Tennessee

On registration day, school transfers based on experience, reputations

PHOTO: Oliver Morrison
Makayla and Sherlisa McKay registered for classes at Millington High School today. Leaders of the six suburban districts said registration day was more important than ever this year.

Shelby County students and parents took shade from the summer sun on Tuesday to register for school in everything from flip flops and t-shirts, to military and football uniforms. The day took on special importance this year because many schools’ boundaries have changed, especially in the suburbs where six new municipal districts will open their doors for the first time on Monday next week.

Parents were urged by district officials to notify them of their final decisions so they could get a headcount and start assigning teachers, ordering textbooks and determining class schedules for the first day of school next week.

“There’s never been a year as important for everybody to show up for registration,” said Collierville Municipal Schools superintendent John Aitken, according to the Memphis Daily News.

Public schools receive most of their funds based on how many students are enrolled, so districts want their buildings to be at or near capacity.

The six new suburban districts are hoping that hundreds of students who live outside their boundaries will choose their schools, bringing revenue with them. The districts created their budgets based, in part, on how many families said in the spring that they were planning to attend.

Arlington Community Schools, for example, expects more than 800 students to come from out of district based on what parents have told them. But families who live outside the district don’t receive bus service and, if families change their minds, it could force the new suburban districts to make cuts or hire new teachers to meet demand.

Early reports suggested that the registration days were running smoothly, although Germantown’s superintendent claimed that more students than expected showed up, according to the Commercial Appeal.  Lakeland School System registered 845 students, which was 35 more than it budgeted for, so it may hire another staff member, according to Dr. Ted Horrell, the superintendent.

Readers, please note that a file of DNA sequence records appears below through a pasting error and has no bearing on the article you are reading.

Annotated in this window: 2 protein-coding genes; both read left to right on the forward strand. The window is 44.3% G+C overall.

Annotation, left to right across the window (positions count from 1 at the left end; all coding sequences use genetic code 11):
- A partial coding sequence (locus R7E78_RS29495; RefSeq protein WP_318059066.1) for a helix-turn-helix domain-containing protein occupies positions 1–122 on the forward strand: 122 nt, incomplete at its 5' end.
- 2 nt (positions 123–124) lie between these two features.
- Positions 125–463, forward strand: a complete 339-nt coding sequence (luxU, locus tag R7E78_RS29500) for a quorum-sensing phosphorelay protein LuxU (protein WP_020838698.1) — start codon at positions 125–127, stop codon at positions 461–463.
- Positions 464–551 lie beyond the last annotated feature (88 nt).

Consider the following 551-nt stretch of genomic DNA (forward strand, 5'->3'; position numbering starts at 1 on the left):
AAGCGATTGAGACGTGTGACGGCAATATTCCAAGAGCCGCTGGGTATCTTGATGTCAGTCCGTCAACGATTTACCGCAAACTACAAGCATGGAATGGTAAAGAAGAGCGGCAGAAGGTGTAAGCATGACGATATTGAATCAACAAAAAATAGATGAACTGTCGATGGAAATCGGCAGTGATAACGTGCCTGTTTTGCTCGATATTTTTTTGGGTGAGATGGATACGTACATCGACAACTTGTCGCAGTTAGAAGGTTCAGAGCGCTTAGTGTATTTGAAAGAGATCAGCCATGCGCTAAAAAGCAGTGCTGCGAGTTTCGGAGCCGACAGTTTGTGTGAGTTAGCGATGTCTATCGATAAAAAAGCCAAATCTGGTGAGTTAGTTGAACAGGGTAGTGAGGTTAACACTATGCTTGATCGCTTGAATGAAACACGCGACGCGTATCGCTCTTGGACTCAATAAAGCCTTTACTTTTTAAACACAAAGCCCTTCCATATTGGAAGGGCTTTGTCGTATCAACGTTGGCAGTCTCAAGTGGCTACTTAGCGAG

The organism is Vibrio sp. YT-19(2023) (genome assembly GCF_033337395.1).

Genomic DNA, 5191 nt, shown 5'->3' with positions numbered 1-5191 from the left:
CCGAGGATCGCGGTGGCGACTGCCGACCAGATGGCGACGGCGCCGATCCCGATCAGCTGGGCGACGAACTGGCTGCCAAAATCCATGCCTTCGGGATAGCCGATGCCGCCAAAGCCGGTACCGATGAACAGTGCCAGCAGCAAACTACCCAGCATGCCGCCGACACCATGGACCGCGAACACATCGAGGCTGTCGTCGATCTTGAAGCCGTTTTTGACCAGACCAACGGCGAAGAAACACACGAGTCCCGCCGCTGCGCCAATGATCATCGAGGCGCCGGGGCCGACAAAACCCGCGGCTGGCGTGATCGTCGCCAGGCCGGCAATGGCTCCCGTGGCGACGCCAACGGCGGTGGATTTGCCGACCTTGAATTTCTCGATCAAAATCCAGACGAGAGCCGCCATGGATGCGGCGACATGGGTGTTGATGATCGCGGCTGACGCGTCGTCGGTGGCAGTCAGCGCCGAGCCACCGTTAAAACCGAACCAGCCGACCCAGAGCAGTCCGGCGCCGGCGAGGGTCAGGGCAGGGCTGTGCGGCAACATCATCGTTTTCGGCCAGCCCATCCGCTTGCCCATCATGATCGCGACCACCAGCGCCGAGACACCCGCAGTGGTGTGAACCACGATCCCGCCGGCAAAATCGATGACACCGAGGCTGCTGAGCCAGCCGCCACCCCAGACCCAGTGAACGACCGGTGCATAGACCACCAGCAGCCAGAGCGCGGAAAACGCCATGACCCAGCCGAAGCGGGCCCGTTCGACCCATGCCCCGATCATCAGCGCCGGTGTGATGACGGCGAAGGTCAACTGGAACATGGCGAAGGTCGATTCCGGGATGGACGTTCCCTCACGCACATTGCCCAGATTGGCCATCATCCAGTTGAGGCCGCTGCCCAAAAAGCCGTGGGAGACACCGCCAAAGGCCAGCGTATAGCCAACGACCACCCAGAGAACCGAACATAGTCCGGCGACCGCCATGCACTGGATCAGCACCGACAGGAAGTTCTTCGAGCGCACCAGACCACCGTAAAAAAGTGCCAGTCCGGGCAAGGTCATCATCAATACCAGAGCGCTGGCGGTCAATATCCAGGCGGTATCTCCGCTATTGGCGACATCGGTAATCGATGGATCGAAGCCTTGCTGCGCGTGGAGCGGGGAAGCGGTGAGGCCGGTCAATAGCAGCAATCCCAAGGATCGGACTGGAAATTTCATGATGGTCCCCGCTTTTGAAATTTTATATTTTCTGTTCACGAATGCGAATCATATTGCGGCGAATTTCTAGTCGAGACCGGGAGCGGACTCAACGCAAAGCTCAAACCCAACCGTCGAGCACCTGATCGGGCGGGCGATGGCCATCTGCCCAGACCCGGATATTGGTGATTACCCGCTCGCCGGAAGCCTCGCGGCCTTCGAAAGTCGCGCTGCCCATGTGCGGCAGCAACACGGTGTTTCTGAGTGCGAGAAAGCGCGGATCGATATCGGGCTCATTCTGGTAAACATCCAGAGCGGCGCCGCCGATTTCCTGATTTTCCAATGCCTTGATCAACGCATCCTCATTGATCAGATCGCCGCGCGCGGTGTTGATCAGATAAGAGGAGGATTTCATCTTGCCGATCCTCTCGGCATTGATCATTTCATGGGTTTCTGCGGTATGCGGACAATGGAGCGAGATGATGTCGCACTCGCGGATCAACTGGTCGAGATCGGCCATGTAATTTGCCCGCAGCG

Charter schools and other optional schools in Shelby County and the Achievement School District are also looking to increase their enrollment and revenue. Most charter schools will enroll any students they have room for. And any student who is zoned to attend a low-performing school in the bottom 5 percent of schools in the state, can choose to attend a school in the Achievement School District instead.

Millington High School

Chalkbeat TN spent the afternoon at Millington High School in the Millington Municpal School District talking to parents and students about how they decided what school to attend.

Many parents’ and students’ decisions were based on ordinary concerns unrelated to the new Millington district. A home school student was excited to return to school with other students his age. A student who got in a serious car accident last year is hoping her second go-round at Millington will be better than the first. A couple students talked about how excited they are for their ROTC courses or football season.

But changes in the district forced other students and parents to make a choice. Some parents are driving their students 20 minutes to school now because they live outside the boundaries where the district provides busing. One student is transferring to Millington for the first time because she’s living with her aunt and she wanted to go to a school that was more challenging than what she found in Shelby County Schools. A senior, who was zoned to go to Shelby County Schools this year, wants to finish high school at Millington instead, and will drive himself to school every day.

Although most of the students and parents said registration day went smoothly, there was some confusion. One parent asked what “EA” on her child’s form meant, not understanding that her child had been assigned E.A. Harrold Elementary. Other parents lined up in the district’s central office and asked which forms they needed to prove that they were residents.

Administrators at Millington declined to comment on how many students enrolled or how the registration day went.

Student and parent snapshots

Patricia Lurry is sending her 10th grade daughter Capria Walton to Millington High School because the school she was assigned to by Shelby County Schools, Bolton High School, is too far away. “She would have to go fifty miles from home, to school, to Bolton, and that’s terribly far for parents to have to go to,” Lurry said. “Because if something happened you couldn’t get over there.”